Right now I would have to say that I am somewhere between depression and immobility. I got out of bed for a few hours today, and I am writing this. I managed to get a big project done before this bout of depression hit, which was a Good Thing. I also now have a good supply of meds on hand, which is, I think, an Even Better Thing.

The Best Thing is that I have Dan, my husband. He just made sure I got a hot meal and is now giving me space and alone time, which is what I need more than attempts at engagement. And a cat just licked my face, which would be comforting if he hadn’t just been licking his butt.

As Jenny Lawson says, depression lies. Right now it’s telling me I’m useless, helpless, guilty, and ashamed. I hope that at least some of these are lies, though at the moment they’re what my brain is telling me is true. Then add in a large helping of catastrophizing, which at the moment is more likely to happen than not. I can’t see a way out.

Since I’ve been through this process before, I know the things that will help (at least a little) and those that won’t. I’ll try to keep my brain engaged enough to continue writing, and I’ll try to intersperse the doom and gloom with some ideas I made notes on before all this hit. I feel a responsibility to this blog and its readers to keep the thing going as best I can.

Based on my estimate, this episode is likely to last a minimum of two months. Maybe this time I can stop the slide before Total Meltdown. Wish me luck.

Owning My Bullying

bullying, written on vintage metal texture

I have written many times before this on the subject of bullying – and now I have to admit that I have been a bully too.

Bullying is often seen in stereotypical terms as a larger kid extorting money from a smaller, weaker one, or torturing someone in the locker room with “swirlies” and other indignities. But there are many kinds of bullying. There is physical bullying – the kind most people thing of. There is ostracism or social bullying – the stereotype of which is the clique of mean girls or arrogant jocks. There are racist bullying, ethnic bullying, socioeconomic bullying, ableist bullying, sexual bullying, and just about any other type you can name.

Nowadays, one of the most vicious types of bullying, with the most harmful and longest-lasting effects, is cyberbullying. The tools of connection are being used to separate, exclude, and destroy reputations and even lives.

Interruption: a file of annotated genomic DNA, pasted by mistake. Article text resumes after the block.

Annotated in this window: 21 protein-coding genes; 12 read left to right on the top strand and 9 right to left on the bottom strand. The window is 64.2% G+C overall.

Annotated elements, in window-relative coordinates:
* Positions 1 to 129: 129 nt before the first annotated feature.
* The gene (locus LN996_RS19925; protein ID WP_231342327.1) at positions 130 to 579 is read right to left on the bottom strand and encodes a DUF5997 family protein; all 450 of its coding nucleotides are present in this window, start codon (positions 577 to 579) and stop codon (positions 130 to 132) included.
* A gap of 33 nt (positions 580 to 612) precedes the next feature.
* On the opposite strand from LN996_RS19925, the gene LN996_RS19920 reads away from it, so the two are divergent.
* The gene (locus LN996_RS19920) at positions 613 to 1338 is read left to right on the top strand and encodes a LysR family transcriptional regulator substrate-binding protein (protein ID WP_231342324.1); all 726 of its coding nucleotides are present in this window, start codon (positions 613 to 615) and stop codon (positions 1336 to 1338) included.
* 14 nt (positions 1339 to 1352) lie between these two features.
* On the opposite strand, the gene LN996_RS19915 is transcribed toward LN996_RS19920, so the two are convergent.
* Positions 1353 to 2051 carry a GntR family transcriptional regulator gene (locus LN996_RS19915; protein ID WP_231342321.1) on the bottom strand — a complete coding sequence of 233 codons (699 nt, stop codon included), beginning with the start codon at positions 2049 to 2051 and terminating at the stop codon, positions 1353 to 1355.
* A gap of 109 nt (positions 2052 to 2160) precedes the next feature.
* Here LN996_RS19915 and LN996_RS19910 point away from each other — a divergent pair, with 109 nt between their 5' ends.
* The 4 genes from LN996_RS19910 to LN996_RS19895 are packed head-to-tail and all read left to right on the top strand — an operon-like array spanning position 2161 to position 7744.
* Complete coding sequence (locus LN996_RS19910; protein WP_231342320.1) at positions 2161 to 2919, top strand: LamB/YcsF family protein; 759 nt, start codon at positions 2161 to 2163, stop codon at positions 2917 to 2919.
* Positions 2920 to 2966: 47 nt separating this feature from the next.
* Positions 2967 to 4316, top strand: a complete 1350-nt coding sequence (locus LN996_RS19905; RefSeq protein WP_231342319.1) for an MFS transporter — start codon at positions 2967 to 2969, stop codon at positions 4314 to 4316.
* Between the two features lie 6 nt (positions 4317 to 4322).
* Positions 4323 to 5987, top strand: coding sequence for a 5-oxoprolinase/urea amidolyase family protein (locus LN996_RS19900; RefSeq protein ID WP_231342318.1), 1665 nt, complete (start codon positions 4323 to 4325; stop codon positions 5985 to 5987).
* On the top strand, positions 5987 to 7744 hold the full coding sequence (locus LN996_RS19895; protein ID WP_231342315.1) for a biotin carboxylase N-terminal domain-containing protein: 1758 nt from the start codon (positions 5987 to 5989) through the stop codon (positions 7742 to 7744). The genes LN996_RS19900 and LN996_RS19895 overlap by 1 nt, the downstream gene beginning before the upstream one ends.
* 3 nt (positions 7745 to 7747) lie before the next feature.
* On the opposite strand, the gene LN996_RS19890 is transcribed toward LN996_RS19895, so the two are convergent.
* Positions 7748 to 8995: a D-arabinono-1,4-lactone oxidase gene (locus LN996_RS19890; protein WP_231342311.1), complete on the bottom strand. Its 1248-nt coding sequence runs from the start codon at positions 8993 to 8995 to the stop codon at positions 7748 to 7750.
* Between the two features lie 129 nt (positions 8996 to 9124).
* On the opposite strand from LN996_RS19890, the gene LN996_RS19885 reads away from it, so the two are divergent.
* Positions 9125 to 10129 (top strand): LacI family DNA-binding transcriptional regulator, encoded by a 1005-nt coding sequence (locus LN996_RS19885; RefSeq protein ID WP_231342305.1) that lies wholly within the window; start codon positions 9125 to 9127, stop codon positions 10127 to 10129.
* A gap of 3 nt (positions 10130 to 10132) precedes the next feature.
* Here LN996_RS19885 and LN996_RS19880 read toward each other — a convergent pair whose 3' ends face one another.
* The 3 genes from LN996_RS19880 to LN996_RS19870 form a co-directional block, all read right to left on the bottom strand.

None of those is the kind of bully I was.

I was an intellectual bully. And since I realized that – only recently – I am ashamed.

I am not ashamed of my intelligence or my educational accomplishments. Those were the products of nature and nurture that I had little control over. It was what I did with those advantages that is shameful.

I used my smarts and my vocabulary to squash other students.

It may have started as a defense against the bullying I received – physical and social and whatever else. Intelligence seemed like the only weapon I had, and I wielded it as one. I was taking revenge in the only way I knew how. And that is something I should never have done.

I may not have intended it that way, but every snarky remark, every intellectual put-down, every sesquipedalian word flung back at my bullies carried a message. I was telling them that they were stupid and inferior, and that I was smarter  – better – than they were.

If that’s not bullying, I don’t know what is. And I’m sure it caused damage to egos and self-esteem, as well as perpetuating the cycle of be-bullied-and-bully that leaves countless perpetrators and victims in its wake.

Later in life, as my bipolar disorder deepened, I turned the bullying inward. I made self-deprecating remarks, snarked at myself, even made fun of myself for being overeducated and pedantic. I thought I had to do these thing to myself before someone else did them to me. It was at once a measure of my profoundly low self-esteem and a way to lower it even further.

In essence, I was bullying myself. And I’ve known other people who have done likewise. (For what it’s worth, I’ve since learned that it can be profoundly irritating to listen to a person tear himself or herself down this way.)

Intellectual bullying is a hard habit to break. The words, the ideas, the sarcasm are there for the using. The consequence, of course, is driving people away, sometimes without even realizing it. I have done this and seen it only when looking back at the potential or actual friends lost, the coworkers who thought I was a jerk, the people I’ve hurt.

I’ve been trying to break myself of the habit. Oddly, the Internet helps. It is, as has been noted, true that there are few ways to convey tone of voice in chat or email. There is no sarcasm font. But there are ways to let the recipient know that you do not mean a message literally or unkindly. You can place <snerk> after a remark or a  😛 emoji or a sticker that demonstrates you mean well. I’ve even seen people use <sarcasm on> and <sarcasm off> around their messages to make them clearer.